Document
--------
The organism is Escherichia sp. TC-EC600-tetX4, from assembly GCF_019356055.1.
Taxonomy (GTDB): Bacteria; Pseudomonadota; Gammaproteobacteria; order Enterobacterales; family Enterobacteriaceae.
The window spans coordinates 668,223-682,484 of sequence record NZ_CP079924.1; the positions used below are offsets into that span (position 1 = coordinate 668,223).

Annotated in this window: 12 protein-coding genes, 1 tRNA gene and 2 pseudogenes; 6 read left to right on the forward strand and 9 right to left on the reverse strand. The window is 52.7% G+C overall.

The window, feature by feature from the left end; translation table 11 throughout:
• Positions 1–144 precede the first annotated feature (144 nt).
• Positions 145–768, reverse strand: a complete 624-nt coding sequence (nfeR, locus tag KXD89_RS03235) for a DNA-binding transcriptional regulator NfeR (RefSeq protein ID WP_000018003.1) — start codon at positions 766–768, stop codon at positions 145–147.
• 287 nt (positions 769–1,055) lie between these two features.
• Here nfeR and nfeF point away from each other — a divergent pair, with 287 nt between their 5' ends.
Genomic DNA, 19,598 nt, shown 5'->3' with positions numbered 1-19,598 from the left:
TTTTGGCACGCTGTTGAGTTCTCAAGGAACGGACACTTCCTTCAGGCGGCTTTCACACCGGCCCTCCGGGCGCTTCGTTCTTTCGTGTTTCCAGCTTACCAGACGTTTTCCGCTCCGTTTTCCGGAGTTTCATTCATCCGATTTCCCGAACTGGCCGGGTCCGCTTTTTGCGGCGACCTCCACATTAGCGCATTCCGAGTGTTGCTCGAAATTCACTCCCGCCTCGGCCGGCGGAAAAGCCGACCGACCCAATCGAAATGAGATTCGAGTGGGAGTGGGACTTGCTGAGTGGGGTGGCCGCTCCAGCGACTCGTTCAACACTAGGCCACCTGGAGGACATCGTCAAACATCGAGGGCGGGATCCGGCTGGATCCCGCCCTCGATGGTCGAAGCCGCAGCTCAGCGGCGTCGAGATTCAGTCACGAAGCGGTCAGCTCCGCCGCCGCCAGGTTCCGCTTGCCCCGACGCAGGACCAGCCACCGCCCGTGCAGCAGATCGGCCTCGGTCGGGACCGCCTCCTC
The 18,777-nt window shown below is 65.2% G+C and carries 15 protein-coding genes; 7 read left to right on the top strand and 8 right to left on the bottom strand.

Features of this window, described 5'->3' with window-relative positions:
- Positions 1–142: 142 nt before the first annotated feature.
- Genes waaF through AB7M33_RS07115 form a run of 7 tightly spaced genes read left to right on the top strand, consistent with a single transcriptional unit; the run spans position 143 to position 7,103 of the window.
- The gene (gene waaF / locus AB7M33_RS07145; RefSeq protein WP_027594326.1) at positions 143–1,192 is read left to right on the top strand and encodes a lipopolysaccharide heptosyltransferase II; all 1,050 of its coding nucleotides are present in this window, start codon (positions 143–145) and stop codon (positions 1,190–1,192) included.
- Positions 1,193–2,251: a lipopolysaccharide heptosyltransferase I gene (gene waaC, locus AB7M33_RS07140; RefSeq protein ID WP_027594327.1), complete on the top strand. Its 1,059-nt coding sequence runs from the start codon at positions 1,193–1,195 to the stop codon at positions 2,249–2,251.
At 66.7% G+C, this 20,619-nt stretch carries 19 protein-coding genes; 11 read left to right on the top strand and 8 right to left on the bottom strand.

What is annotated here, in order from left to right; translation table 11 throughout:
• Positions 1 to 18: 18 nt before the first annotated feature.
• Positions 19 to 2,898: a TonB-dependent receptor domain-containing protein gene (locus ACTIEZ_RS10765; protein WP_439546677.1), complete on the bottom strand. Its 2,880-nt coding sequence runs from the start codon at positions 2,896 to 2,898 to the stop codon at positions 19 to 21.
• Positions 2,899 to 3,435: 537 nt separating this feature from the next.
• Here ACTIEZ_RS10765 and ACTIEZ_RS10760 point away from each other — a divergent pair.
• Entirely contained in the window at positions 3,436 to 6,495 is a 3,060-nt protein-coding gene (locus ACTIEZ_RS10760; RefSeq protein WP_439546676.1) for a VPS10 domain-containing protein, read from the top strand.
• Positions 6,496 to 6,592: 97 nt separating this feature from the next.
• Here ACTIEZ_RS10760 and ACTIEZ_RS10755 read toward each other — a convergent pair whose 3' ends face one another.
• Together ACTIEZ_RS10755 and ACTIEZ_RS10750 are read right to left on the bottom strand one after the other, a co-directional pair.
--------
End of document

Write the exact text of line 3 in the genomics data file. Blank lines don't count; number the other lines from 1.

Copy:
The window spans coordinates 668,223-682,484 of sequence record NZ_CP079924.1; the positions used below are offsets into that span (position 1 = coordinate 668,223).